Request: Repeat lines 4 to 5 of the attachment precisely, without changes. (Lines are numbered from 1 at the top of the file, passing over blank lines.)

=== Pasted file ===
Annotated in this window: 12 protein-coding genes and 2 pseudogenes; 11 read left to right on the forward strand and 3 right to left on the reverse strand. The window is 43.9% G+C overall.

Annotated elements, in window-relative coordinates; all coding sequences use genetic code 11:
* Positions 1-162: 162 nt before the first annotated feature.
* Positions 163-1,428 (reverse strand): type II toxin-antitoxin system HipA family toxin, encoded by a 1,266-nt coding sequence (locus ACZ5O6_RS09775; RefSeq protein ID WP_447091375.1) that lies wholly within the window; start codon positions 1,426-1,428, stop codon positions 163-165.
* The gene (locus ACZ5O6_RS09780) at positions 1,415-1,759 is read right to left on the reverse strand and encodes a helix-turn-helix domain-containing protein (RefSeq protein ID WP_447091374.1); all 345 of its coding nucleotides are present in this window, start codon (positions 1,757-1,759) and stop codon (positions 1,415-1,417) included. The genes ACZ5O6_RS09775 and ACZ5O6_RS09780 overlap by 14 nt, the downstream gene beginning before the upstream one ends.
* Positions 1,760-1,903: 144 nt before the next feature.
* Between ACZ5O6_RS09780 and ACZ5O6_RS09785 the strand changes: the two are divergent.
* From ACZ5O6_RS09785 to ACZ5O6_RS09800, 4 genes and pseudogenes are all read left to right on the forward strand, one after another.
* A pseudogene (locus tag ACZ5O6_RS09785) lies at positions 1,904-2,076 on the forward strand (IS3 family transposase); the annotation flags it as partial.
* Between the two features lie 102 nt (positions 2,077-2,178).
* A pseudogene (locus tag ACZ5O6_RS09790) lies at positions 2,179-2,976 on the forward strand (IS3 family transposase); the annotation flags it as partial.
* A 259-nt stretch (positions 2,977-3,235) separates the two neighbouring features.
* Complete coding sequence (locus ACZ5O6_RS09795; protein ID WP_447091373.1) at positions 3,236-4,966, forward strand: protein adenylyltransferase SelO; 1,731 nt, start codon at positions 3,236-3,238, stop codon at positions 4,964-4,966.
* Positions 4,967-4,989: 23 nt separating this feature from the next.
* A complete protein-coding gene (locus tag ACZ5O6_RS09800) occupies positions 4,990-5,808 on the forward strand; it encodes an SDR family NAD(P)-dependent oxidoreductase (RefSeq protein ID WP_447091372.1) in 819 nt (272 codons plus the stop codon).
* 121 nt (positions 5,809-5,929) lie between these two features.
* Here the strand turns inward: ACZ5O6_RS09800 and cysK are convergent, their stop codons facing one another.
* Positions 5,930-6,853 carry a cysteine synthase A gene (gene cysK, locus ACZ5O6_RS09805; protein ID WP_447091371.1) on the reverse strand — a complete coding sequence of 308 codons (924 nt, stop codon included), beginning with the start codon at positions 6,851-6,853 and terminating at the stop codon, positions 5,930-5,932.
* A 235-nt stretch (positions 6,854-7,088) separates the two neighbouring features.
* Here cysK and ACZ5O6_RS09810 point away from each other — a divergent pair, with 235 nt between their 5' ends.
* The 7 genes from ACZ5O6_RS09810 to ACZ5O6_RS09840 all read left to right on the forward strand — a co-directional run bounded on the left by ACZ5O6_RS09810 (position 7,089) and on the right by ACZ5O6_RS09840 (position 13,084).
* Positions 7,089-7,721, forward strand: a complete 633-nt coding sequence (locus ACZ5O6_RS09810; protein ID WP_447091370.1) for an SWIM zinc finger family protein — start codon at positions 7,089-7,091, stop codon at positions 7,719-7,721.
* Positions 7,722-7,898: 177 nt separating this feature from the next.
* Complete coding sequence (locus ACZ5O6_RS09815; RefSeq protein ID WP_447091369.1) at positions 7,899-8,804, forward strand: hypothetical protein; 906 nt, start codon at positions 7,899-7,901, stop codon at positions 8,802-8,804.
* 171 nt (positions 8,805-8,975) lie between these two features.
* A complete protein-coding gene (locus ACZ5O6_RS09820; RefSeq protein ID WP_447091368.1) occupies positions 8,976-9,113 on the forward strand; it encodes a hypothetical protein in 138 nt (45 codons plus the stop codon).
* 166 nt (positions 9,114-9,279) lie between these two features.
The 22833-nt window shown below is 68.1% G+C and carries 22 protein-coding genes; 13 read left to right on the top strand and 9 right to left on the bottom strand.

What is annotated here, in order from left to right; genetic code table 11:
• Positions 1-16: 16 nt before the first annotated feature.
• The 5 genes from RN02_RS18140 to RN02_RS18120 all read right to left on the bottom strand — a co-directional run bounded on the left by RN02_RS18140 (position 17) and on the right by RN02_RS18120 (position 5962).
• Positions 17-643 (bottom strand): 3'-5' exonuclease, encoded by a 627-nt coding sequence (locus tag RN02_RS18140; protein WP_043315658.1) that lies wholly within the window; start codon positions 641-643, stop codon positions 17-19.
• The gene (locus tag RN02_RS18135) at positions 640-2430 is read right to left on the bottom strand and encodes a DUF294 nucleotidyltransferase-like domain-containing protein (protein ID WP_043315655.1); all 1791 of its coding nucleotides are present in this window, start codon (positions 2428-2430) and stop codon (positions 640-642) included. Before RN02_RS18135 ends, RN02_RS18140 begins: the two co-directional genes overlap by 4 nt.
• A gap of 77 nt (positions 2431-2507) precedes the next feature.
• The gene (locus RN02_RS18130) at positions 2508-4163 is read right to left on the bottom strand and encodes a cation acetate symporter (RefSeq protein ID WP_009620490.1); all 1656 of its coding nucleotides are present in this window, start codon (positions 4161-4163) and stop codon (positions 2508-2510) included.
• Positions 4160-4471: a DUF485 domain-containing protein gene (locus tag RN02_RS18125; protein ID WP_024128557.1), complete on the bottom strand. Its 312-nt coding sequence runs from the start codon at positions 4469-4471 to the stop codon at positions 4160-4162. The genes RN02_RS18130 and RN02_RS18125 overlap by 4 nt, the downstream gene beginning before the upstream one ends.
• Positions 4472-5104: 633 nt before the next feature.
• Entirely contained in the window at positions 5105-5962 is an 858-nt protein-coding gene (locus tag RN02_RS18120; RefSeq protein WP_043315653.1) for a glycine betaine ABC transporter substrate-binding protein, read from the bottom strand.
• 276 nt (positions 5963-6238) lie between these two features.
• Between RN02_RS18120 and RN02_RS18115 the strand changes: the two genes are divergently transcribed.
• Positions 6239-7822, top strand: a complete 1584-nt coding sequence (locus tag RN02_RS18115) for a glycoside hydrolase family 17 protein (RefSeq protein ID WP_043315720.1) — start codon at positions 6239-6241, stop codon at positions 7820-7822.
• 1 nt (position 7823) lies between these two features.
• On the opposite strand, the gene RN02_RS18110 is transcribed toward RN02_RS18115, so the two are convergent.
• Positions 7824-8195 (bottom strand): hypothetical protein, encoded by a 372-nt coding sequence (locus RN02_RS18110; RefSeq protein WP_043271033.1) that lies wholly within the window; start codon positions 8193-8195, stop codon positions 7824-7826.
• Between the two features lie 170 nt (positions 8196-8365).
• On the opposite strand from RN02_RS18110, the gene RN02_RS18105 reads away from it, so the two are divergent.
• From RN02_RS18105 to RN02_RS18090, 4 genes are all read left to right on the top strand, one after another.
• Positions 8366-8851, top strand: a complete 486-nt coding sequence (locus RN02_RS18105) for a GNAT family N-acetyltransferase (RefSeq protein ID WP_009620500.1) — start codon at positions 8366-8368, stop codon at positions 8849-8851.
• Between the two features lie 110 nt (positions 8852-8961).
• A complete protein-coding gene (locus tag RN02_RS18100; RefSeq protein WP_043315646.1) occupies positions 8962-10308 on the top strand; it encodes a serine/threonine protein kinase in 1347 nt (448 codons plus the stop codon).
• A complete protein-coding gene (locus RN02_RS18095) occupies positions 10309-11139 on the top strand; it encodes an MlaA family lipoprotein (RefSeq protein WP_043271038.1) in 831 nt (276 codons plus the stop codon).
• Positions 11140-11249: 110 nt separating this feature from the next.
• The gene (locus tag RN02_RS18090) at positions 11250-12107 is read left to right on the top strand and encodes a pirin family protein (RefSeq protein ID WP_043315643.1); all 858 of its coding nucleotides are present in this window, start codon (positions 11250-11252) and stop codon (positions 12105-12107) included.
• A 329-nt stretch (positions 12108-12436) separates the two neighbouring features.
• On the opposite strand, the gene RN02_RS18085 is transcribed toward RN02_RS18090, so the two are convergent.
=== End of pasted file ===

* Positions 163-1,428 (reverse strand): type II toxin-antitoxin system HipA family toxin, encoded by a 1,266-nt coding sequence (locus ACZ5O6_RS09775; RefSeq protein ID WP_447091375.1) that lies wholly within the window; start codon positions 1,426-1,428, stop codon positions 163-165.
* The gene (locus ACZ5O6_RS09780) at positions 1,415-1,759 is read right to left on the reverse strand and encodes a helix-turn-helix domain-containing protein (RefSeq protein ID WP_447091374.1); all 345 of its coding nucleotides are present in this window, start codon (positions 1,757-1,759) and stop codon (positions 1,415-1,417) included. The genes ACZ5O6_RS09775 and ACZ5O6_RS09780 overlap by 14 nt, the downstream gene beginning before the upstream one ends.